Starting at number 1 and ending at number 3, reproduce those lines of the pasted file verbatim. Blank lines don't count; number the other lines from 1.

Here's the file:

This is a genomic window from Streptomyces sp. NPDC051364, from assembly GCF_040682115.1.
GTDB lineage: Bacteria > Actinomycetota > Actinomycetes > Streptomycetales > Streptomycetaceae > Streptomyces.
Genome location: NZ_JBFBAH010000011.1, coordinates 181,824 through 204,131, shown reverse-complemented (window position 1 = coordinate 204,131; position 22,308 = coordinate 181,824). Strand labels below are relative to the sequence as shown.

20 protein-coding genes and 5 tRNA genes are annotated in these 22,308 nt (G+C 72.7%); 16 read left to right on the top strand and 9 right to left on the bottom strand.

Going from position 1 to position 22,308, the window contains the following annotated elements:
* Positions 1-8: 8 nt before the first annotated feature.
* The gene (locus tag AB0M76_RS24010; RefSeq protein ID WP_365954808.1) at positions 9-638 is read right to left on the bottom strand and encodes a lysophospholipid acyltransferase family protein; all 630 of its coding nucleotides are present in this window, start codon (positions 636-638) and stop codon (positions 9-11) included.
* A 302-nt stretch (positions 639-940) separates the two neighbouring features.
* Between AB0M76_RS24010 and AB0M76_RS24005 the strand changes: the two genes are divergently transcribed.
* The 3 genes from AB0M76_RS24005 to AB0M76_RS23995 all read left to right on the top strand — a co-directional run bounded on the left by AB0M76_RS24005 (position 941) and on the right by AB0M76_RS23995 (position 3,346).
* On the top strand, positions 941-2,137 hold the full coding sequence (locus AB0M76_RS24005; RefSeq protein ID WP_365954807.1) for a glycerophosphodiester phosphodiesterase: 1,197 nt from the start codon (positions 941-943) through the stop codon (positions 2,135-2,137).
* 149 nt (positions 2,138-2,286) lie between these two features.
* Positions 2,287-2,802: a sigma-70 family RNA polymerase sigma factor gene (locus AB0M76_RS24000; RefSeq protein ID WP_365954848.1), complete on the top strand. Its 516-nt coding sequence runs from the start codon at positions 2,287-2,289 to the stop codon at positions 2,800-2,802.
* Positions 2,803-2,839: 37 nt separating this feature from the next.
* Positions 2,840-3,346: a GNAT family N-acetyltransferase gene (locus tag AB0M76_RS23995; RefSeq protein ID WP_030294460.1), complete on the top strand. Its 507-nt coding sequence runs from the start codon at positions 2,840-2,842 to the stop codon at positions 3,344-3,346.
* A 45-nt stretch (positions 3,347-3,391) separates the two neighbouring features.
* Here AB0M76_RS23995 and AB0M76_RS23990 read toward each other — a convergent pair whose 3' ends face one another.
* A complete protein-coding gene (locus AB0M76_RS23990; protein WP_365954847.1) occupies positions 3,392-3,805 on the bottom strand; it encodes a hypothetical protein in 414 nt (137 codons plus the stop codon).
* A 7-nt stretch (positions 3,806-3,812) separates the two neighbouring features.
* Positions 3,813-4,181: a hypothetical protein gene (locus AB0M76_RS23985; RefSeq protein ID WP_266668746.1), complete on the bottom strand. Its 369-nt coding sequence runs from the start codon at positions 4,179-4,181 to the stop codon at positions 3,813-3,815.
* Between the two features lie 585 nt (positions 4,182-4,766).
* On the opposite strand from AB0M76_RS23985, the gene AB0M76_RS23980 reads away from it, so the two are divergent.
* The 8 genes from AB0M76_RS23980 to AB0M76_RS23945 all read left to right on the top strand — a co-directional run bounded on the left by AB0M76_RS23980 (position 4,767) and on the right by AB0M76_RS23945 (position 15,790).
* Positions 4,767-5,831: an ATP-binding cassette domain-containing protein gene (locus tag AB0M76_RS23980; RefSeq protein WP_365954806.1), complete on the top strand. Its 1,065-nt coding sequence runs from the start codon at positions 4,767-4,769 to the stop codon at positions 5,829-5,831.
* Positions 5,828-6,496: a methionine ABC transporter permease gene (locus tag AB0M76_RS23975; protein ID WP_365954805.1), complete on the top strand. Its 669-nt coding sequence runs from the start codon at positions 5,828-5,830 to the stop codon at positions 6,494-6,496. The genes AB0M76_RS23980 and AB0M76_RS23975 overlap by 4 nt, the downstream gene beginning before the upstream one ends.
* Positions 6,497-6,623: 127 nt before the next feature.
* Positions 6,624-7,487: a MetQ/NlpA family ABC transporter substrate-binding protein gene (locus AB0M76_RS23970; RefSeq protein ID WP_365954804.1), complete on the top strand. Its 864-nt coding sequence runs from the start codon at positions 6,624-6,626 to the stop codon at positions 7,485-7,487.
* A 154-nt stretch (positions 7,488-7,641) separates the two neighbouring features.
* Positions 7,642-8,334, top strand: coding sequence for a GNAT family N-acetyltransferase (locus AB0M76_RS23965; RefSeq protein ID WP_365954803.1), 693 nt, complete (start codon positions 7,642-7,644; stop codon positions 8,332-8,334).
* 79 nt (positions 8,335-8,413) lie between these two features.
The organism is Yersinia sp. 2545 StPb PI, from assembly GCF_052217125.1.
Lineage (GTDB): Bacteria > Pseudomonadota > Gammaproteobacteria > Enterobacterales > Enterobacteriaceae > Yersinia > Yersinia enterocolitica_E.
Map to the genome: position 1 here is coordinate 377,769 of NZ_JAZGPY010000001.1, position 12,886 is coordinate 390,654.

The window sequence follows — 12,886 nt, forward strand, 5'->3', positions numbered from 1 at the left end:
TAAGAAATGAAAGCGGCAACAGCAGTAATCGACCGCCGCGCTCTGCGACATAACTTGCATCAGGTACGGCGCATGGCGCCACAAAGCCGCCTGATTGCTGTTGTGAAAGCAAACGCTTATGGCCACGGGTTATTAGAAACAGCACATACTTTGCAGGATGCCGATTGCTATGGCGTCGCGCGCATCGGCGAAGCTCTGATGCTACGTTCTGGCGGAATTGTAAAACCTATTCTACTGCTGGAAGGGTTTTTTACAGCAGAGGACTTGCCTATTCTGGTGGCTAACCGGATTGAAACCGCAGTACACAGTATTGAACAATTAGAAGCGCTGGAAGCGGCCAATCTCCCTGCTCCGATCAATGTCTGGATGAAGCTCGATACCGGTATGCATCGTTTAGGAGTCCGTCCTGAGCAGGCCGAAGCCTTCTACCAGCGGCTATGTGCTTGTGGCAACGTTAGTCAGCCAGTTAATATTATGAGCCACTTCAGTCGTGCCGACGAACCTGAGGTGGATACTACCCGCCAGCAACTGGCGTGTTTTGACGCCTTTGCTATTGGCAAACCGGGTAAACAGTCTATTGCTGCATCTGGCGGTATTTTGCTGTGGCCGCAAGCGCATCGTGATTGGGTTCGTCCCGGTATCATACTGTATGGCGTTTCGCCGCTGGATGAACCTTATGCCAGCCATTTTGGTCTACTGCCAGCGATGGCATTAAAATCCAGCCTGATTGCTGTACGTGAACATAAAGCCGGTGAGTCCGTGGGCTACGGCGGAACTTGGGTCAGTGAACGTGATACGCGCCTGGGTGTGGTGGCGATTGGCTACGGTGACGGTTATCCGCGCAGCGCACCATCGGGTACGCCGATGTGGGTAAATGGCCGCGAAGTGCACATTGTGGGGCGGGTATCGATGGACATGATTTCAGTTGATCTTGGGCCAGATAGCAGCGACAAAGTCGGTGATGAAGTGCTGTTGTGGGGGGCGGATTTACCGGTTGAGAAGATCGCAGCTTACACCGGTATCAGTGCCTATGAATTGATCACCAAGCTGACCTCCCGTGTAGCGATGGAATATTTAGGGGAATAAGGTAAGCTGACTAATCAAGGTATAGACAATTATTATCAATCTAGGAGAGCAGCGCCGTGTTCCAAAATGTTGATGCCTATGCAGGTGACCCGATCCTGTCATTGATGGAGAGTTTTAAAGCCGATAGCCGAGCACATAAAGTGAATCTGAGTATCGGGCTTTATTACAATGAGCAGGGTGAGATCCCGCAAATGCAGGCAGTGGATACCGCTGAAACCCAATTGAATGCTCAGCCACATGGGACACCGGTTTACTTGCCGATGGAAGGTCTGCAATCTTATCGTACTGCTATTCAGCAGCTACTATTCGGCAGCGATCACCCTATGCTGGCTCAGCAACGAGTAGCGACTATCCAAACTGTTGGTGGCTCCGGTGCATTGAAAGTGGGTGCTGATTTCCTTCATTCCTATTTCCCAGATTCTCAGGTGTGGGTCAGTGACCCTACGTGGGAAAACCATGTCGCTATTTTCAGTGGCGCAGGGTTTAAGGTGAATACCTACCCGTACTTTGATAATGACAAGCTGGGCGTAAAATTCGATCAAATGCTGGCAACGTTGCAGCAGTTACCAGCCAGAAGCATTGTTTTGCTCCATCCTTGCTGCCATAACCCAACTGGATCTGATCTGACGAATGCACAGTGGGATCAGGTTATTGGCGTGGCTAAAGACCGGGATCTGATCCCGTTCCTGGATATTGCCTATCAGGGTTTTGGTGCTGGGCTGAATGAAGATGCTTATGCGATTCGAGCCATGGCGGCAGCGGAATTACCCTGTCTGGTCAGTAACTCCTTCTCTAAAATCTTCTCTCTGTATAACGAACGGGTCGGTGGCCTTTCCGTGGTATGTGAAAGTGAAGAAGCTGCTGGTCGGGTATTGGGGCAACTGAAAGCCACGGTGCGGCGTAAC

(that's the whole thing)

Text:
This is a genomic window from Streptomyces sp. NPDC051364, from assembly GCF_040682115.1.
GTDB lineage: Bacteria > Actinomycetota > Actinomycetes > Streptomycetales > Streptomycetaceae > Streptomyces.
Genome location: NZ_JBFBAH010000011.1, coordinates 181,824 through 204,131, shown reverse-complemented (window position 1 = coordinate 204,131; position 22,308 = coordinate 181,824). Strand labels below are relative to the sequence as shown.